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Hello!  First of all good luck with your applications.  Second, everyone is different and while a social support system may be small chickens to some people it is what helps others thrive.  I was in a post-bacc where people were unfriendly and I really didn't like any aspects of that environment.  I am currently at a University that is the complete opposite and I am thriving my grades are great, i'm more positive and it helps me do better in clinic... and being someone that is halfway across the country from my home and family it is so important (imo). 

I think it's mature to know how you operate as a human and as a student and do your best to find a University that matches those aspects.  If you have any questions about UTD feel free to PM me!!  They do not have a Bilingual specialty tract but they do have 2 classes specifically on that topic one of which is a seminar, there is also a Bilingual lab that a few bilingual students work in. 

Also for leveling you have one full semester of leveling, in which all your classes are leveling coursework. The leveling girls seem to become very close, but those classes are done with some undergrads as well.  After that your second semester is Graduate level classes and maybe one or two leveling classes until they are all done.  You would start clinic your second semester.

For choosing a school I would say 1) Cost 2) Environment 3) Classes offered that match your career interests Good Luck!!

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I should throw this out but the university I went to for undergrad had their leveling students take the pre-reqs with undergraduates but they were still leveling students. There isn't a distinct class for the others. I'm sure it's possible, but there might be a lot of leveling students together in an undergraduate class.

And yeah, I know an audiologist who said as long as the school is accredited, the name doesn't matter (she said this holds true for SLP as well).

 

I know this is late, I figured I'd add my two cents.

EDIT: Just realized I wrote something here that other people said and that you are applying to my school so yeah University of Arizona does have leveling students in the undergrad classes. They all sat together so it was clear they were still a close group. If you have any questions about UofA/Arizona/Tucson, let me know!

Edited by maurmaur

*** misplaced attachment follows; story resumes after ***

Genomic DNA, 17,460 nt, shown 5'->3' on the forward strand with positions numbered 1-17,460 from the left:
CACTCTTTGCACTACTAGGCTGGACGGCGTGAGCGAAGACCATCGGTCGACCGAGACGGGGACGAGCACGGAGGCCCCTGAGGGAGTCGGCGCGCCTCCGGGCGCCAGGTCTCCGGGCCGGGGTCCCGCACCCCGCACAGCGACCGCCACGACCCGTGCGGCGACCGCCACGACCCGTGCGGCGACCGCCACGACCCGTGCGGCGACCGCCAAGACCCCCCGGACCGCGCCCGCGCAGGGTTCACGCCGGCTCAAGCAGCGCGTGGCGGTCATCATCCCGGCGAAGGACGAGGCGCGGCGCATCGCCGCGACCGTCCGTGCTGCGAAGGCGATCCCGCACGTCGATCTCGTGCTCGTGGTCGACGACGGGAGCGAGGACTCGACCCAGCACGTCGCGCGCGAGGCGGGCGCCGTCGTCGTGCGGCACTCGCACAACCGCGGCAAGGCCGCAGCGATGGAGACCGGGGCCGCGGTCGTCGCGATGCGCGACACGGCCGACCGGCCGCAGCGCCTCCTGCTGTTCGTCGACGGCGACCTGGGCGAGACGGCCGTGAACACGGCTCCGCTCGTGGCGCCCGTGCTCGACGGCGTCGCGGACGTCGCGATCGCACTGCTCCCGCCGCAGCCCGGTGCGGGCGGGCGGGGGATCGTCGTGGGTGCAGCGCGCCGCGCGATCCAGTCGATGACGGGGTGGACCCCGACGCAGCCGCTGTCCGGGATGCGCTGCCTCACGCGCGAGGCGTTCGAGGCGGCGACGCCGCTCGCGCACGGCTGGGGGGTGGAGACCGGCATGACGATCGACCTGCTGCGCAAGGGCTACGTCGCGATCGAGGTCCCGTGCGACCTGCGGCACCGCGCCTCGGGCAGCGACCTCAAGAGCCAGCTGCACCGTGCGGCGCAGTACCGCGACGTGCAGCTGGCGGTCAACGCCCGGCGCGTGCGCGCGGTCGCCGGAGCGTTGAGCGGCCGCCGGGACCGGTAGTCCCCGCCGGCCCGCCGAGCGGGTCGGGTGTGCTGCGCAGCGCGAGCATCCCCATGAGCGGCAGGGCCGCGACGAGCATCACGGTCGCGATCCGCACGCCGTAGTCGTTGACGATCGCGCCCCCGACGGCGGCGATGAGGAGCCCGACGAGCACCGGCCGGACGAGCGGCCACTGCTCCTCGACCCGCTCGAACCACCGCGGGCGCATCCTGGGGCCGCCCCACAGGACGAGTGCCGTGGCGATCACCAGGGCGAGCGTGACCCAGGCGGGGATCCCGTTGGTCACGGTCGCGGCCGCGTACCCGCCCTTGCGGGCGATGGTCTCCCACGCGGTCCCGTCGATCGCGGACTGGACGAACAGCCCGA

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On February 11, 2017 at 8:24 PM, maurmaur said:

I should throw this out but the university I went to for undergrad had their leveling students take the pre-reqs with undergraduates but they were still leveling students. There isn't a distinct class for the others. I'm sure it's possible, but there might be a lot of leveling students together in an undergraduate class.

And yeah, I know an audiologist who said as long as the school is accredited, the name doesn't matter (she said this holds true for SLP as well).

 

I know this is late, I figured I'd add my two cents.

EDIT: Just realized I wrote something here that other people said and that you are applying to my school so yeah University of Arizona does have leveling students in the undergrad classes. They all sat together so it was clear they were still a close group. If you have any questions about UofA/Arizona/Tucson, let me know!

Hello! I am applying to the University of Arizona and it is my top choice so I would love some feedback. Do you know how harshly they judge the GRE quant score? Also, do you know if the stats of the leveling students tend to be higher or lower than those of the non-leveler students? Thank you so much! 

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On 11/26/2016 at 12:38 PM, Crimson Wife said:

I'm doing my leveling classes online as I see them as hoops to jump through in order to get into grad school and I want to do them in the most convenient and cheapest way possible. I've got a full life and certainly don't look to my classmates to provide socialization. That frankly seems a bit juvenile and when you're going to be investing $$$$$ in graduate education, you need to be pragmatic about what's going to provide the best return on your investment in terms of career opportunities.

I have to disagree. I’m an older grad student and I find nothing juvenile about wanting to form solid relationships with your classmates. You will be surprised at how much you will lean on your classmates for support. Grad school is difficult on so many different levels and I honestly wouldn’t have made it through my first semester without their support and friendship. I also already have a full life but your family and current friends will not fully understand what you are going through.